Online schooling leaving students with learning disabilities behind
How to make the best of a stressful situation
The challenges of online learning have proved difficult for many, leaving students with learning disabilities facing more hurdles than usual.
“We have to work twice as hard as the others,” said Muriel Smith, a first-year student in film animation. She was diagnosed with ADHD at the age of 14.
At the beginning of the pandemic, she wasn’t sure if she would attend an online semester at Concordia. “I wasn’t sure if online school was the place for me, I prefer the in-person school environment,” said Smith.
Going into this new environment of online school, she felt no structure. She would sometimes wake up late for classes.
During her time in CEGEP, Smith recounted the late nights she’d spend in the labs at school. Smith explained that working in an environment with other students motivates her to do better.
At home, she’s needed to acquire skills and resources to keep her on track. One of these tools is a browser extension called Block and Focus. It blocks out notifications from all social media outlets and helps her stay on task.
“It’s a lifestyle to be a student,” said Smith.
For students with autism, moving into unknown territories like online learning brings anxiety. Many students with autism need the normalcy of a classroom.
Carlo Lombardo, 27, started his first semester at Concordia in intermedia this fall. Carlo has high-functioning autism and explained the struggles he faced during his first few weeks of online learning.
“We have to work out longer periods of thinking, in a less disruptive way. We have to master this more than ever in an online era.” —Charles Altman
“I find the layout of Moodle to be complex,” said Lombardo. With all the tabs and buttons, sometimes the site doesn’t get its users to the right place. Lombardo said Omnivox—the site he used in CEGEP—was a lot more simpler, where the tabs on the website were laid out more clearly.
When Lombardo first learned that Concordia would be offering their classes online, he hoped they would soon return to campus. Having a brother that also attends Concordia really inspired him and he was looking forward to his first experience on campus.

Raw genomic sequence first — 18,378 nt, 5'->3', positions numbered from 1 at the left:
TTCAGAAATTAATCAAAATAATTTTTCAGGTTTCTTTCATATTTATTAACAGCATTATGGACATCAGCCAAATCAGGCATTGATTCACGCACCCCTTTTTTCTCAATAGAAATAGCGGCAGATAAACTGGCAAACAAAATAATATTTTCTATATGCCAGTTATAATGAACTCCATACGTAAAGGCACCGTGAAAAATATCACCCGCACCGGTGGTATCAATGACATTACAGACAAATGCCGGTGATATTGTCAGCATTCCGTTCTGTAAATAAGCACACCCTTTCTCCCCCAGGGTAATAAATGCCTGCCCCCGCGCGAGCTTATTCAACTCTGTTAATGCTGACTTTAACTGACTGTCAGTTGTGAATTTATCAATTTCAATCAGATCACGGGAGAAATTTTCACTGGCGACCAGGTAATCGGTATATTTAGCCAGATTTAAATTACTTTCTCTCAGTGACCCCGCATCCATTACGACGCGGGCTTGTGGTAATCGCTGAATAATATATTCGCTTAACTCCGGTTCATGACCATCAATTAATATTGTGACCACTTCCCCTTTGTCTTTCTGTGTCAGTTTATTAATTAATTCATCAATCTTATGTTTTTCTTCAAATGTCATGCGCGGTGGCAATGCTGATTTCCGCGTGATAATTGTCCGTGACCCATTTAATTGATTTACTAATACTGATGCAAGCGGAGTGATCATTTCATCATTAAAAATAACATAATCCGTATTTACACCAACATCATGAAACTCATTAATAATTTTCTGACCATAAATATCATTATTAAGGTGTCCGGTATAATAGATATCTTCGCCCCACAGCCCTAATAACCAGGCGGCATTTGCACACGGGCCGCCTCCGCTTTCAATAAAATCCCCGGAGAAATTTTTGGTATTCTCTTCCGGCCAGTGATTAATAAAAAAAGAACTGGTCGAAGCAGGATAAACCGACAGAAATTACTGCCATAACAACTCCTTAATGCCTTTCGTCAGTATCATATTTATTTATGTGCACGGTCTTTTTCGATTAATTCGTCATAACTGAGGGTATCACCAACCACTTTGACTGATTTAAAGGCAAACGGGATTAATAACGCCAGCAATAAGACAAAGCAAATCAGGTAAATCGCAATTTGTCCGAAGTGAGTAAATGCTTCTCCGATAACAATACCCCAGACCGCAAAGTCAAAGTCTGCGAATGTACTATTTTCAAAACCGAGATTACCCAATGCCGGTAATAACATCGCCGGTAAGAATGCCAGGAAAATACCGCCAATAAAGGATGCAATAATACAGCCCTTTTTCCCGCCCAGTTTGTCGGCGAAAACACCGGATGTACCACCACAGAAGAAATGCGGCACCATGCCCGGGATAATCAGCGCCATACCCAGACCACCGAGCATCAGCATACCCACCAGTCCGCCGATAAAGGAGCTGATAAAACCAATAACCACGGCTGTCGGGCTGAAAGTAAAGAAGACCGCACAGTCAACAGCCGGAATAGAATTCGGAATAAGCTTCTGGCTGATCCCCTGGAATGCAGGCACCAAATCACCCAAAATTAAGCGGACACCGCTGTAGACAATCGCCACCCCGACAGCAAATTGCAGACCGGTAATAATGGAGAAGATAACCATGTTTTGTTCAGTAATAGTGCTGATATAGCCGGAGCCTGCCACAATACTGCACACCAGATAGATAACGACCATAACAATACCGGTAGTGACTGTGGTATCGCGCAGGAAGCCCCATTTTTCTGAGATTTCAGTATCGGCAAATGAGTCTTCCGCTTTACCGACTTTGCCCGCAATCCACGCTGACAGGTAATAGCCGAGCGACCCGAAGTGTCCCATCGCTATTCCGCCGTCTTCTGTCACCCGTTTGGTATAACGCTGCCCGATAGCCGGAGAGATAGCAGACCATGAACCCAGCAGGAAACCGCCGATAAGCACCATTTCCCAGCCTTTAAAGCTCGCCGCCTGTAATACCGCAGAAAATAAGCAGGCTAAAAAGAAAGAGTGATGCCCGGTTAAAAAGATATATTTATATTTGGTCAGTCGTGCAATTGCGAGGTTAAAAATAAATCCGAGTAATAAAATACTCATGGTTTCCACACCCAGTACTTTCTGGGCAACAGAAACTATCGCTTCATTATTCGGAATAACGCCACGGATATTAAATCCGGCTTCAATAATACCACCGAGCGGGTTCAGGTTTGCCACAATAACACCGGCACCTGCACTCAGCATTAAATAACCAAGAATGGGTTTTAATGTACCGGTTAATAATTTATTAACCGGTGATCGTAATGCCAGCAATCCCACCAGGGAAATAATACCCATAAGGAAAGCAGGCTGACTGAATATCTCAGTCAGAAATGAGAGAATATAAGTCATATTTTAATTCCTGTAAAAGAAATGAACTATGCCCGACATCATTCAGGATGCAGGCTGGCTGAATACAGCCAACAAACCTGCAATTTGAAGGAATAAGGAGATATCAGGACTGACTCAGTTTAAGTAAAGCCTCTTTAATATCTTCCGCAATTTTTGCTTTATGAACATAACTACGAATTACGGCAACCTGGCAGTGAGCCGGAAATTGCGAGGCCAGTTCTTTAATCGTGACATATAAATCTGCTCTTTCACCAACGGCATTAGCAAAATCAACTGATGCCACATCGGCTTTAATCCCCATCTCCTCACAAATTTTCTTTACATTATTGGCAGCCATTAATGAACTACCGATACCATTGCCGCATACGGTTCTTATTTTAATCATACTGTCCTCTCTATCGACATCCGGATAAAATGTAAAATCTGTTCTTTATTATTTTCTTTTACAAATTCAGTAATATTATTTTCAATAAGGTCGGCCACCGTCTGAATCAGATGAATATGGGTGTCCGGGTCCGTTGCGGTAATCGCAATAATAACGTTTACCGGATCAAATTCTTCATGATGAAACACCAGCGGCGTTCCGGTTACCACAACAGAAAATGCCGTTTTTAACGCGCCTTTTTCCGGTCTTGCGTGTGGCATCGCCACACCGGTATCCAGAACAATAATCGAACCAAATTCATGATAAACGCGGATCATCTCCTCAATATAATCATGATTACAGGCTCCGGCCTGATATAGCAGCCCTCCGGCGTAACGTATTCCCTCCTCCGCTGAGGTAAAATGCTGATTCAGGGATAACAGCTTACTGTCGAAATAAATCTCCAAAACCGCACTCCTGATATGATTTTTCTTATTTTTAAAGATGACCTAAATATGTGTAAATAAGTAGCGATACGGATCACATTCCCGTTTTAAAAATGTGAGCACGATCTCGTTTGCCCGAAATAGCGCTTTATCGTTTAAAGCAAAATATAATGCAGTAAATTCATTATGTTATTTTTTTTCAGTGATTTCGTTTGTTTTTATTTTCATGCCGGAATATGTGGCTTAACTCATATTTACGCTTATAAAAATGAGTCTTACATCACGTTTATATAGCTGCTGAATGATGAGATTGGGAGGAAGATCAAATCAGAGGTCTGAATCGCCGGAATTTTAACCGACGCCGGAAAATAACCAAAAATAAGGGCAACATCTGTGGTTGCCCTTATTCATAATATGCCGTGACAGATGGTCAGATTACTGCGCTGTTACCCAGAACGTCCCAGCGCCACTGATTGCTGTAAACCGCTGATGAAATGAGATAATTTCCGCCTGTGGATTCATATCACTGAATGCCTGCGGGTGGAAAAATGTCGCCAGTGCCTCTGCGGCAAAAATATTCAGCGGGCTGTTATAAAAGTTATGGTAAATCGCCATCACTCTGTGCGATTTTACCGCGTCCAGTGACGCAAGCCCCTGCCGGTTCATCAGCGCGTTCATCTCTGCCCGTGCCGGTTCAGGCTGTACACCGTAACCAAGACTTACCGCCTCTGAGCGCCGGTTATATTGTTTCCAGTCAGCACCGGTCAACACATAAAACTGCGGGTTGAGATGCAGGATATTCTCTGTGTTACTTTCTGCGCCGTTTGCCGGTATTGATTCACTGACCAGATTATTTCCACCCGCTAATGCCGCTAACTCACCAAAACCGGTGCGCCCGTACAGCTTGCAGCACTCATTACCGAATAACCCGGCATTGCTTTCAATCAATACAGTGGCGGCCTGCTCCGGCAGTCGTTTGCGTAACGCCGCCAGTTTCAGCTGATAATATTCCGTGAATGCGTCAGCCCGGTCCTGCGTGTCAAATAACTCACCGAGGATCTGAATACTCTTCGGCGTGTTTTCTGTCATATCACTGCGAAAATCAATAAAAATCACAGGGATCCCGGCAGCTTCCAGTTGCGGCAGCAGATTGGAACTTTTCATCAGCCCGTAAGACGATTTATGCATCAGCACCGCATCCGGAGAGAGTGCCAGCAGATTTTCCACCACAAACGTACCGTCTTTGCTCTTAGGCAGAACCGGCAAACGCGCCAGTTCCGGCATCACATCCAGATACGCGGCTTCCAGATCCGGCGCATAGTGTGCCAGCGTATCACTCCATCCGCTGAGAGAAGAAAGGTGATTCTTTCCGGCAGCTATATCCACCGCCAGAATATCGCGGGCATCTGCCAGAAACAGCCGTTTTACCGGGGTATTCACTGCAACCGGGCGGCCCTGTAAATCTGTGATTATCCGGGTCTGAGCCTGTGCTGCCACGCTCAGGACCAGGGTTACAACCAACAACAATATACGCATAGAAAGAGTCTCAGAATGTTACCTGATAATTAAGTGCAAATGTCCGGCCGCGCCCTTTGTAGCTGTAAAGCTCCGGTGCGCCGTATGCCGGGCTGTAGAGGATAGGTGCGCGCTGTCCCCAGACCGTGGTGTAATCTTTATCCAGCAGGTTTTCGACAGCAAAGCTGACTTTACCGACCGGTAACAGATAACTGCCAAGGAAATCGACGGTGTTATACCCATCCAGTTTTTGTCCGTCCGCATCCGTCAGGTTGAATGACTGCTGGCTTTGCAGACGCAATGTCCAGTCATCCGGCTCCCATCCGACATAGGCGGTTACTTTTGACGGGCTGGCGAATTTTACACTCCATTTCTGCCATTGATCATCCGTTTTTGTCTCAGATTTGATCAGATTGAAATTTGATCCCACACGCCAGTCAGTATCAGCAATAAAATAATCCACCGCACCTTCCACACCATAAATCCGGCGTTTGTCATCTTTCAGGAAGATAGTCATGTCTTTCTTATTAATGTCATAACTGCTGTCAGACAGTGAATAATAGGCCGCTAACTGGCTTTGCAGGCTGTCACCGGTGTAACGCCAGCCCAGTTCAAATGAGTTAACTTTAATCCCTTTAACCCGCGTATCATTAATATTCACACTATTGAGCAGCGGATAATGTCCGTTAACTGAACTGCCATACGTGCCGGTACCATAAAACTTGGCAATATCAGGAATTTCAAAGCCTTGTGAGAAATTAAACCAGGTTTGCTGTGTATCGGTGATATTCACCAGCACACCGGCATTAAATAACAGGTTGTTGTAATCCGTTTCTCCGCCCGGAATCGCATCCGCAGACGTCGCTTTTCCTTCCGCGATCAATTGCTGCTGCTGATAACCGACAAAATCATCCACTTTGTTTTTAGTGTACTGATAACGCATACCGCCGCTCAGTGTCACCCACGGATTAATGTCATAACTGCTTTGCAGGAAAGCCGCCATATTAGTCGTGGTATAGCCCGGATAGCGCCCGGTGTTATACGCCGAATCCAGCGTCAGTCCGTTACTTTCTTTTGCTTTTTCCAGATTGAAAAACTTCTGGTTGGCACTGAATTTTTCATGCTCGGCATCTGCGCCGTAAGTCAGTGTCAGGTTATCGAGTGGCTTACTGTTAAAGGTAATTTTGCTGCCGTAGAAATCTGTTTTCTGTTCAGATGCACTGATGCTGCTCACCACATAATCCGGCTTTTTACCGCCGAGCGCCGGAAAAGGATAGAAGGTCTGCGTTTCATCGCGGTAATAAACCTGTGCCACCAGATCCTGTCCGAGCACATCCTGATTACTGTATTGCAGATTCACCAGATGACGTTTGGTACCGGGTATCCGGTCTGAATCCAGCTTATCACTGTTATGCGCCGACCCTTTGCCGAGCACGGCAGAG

The shift to in person learning gave him a feeling of panic. A method he uses to cope with the online classes is taking the time to read over his assignments.
Lombardo made sure that all his professors are aware that he has autism. He’s also registered at the Access Centre for Students with Disabilities where he gets extra time on things like tests and assignments.
Charles Altman, a counsellor at the university, explained that one of the problems of online learning for students with learning disabilities is having multiple screens open at once. Multiple stimuli do not help students with learning disabilities. He suggested limiting it to focusing on one screen at a time.
“Sometimes when you start a task and don’t finish it, it bugs you for the rest of the night,” he said.
When doing homework for a class, Altman recommended breaking it up into smaller chunks—working in 20 minute periods with smaller brakes in between. He also strongly recommended to set an allotted time for viewing texts or social media updates.
“We have to work out longer periods of thinking, in a less disruptive way. We have to master this more than ever in an online era,” Altman said.
For other students who are facing similar challenges, whether related to learning disabilities or just from the new norm of learning through online classes, they could benefit from a counsellor’s advice.
“All the resources do not come from the outside, they come from within,” Altman said.